This method also helped me relax and focus. I don’t goal hop anymore or try to do everything. The percentage of our income that we saved has changed. We started with about 5%, and each time we got a raise, we put it towards savings until we were saving 20%. Then, with our job loss, we weren’t saving at all for a short time. Then, once again, we started saving 5%, which is where we are now.

Look at your budget to determine what percentage number is right. As you free up money by reaching your savings goal or increasing your income, you can add to that. What other savings strategies have helped you?

Monday, 16 January 2017 16:11

Making Resolutions That You Can Commit To!

You know that it’s January when ... you drive around the gym parking lot for 10 minutes without finding a parking space!! That happened to me last week. Finally, I stopped, waited for someone to come out of the gym, and I followed her to her car so that I could get a parking spot. My friend and I call this the January Gym Crowd. After January, the crowd usually shrinks. The gym was so packed one night that I couldn’t even park in the parking lot!

Ever since that night, I’ve been thinking about the resolutions we make. The resolutions that don’t last are the ones that I'm not really resolved to do. The resolutions that stick are the ones that help me to become something, rather than to do something. When I resolve to change who I am in order to become healthier, it doesn’t matter if I miss a workout or overeat one day. My commitment helps me to try again the next day. I have written many blog posts about how to do something related to finance. I am not talking about how to make or do anything today. This is all about how to become financially fit by committing to financial fitness.

Find Your Commitment

I struggle with consistency. A friend told me that there are different seasons of our lives. She helped me realize that I can’t be consistent in everything all the time. When it comes to finances, we don’t always have the same level of consistency, but we can be consistent in our commitment to our financial health. Our effort doesn’t always have to be equal. There are seasons when we spend more time on our than other seasons. That is okay.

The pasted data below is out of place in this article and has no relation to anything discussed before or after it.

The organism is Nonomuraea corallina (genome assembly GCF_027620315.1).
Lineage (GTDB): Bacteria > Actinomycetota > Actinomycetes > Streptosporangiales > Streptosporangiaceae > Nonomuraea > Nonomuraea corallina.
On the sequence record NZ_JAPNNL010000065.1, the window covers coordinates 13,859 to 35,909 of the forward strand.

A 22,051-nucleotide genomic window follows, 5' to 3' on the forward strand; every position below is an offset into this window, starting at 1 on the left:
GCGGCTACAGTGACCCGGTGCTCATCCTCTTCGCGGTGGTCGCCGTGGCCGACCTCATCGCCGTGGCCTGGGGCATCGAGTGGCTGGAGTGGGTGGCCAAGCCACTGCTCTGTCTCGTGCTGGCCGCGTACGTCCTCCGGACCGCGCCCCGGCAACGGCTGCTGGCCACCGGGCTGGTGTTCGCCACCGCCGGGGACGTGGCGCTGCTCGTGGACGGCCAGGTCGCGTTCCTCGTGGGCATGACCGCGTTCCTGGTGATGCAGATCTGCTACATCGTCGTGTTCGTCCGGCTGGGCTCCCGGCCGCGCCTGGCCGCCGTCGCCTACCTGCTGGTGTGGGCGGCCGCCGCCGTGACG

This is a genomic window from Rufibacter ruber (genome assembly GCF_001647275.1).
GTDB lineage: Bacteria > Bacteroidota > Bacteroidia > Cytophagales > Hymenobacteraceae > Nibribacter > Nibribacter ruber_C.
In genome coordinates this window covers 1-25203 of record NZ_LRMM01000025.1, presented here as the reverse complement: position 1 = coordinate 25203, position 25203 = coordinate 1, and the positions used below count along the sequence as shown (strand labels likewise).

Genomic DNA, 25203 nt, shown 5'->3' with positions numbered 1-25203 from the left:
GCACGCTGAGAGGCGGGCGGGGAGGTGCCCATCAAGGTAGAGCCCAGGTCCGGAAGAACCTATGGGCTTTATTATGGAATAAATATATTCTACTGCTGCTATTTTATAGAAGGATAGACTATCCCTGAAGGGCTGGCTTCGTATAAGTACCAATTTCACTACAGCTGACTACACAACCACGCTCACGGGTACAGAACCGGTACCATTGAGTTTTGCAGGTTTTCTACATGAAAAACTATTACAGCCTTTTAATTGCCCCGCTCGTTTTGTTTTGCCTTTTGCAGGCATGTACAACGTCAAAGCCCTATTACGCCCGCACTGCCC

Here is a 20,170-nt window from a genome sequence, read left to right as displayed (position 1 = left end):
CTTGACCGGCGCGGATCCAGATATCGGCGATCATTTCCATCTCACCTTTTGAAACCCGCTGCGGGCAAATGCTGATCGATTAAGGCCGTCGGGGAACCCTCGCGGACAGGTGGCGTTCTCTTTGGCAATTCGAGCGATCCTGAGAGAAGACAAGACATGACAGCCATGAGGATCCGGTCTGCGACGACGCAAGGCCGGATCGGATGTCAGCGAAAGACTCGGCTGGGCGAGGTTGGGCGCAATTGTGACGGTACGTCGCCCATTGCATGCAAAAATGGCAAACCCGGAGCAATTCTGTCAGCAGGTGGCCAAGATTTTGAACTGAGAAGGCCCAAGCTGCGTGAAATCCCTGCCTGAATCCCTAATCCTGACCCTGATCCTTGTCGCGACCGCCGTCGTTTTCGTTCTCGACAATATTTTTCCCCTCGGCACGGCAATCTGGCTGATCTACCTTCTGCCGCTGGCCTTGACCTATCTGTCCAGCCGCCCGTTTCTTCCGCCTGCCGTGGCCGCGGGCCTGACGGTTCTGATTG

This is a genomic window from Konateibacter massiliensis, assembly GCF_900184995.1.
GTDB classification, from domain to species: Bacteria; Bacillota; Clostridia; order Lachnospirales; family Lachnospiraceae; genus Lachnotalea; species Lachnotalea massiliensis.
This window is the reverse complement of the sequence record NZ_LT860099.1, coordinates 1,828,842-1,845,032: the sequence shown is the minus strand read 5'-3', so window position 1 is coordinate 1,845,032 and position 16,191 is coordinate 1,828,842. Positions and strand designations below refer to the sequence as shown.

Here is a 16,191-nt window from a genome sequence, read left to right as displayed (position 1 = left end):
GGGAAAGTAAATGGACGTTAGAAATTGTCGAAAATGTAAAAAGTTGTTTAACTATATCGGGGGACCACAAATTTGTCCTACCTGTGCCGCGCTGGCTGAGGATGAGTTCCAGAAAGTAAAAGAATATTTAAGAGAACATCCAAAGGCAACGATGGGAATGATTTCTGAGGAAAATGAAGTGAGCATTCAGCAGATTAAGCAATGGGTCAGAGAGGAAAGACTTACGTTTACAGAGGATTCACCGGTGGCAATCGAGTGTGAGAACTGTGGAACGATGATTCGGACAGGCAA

My commitment to personal finances has developed over time and with different experiences: my dad’s death, my friends retiring early, and experiencing unemployment. No one can give this commitment to you, you have to find the reason for your commitment. I’m committed to financial fitness because I want to have financial freedom. If my commitment isn’t strong enough, I won’t stick with it.

Stick With Your Commitment

Once you’ve make a commitment to financial fitness, you can expect it to be tested. My commitment is often tested. Here are a few suggestions that help to stay committed.

Don’t Compare

It takes a lot of inner strength in order to avoid comparison. Last October, I realized that comparing was a weakness of mine, and since then I have been practicing eliminating comparisons in my life. The effects of comparison are really damaging. Either I feel better than or worse than someone else. I don’t like that feeling. Plus, comparison can kill commitment if I let it. Comparison is a bad habit that is tough to break. Here are a few exercises I’m doing to help break the comparison.

Evaluate What I Think And Say

Yesterday I told my friend that we aren’t able to meet our retirement goals, but we’re doing more than others so if we are not okay financially in retirement, no one else will be okay. I thought about the comparison I made and realized I was trying to justify not reaching our goals. I thought about how I can change what I said next time.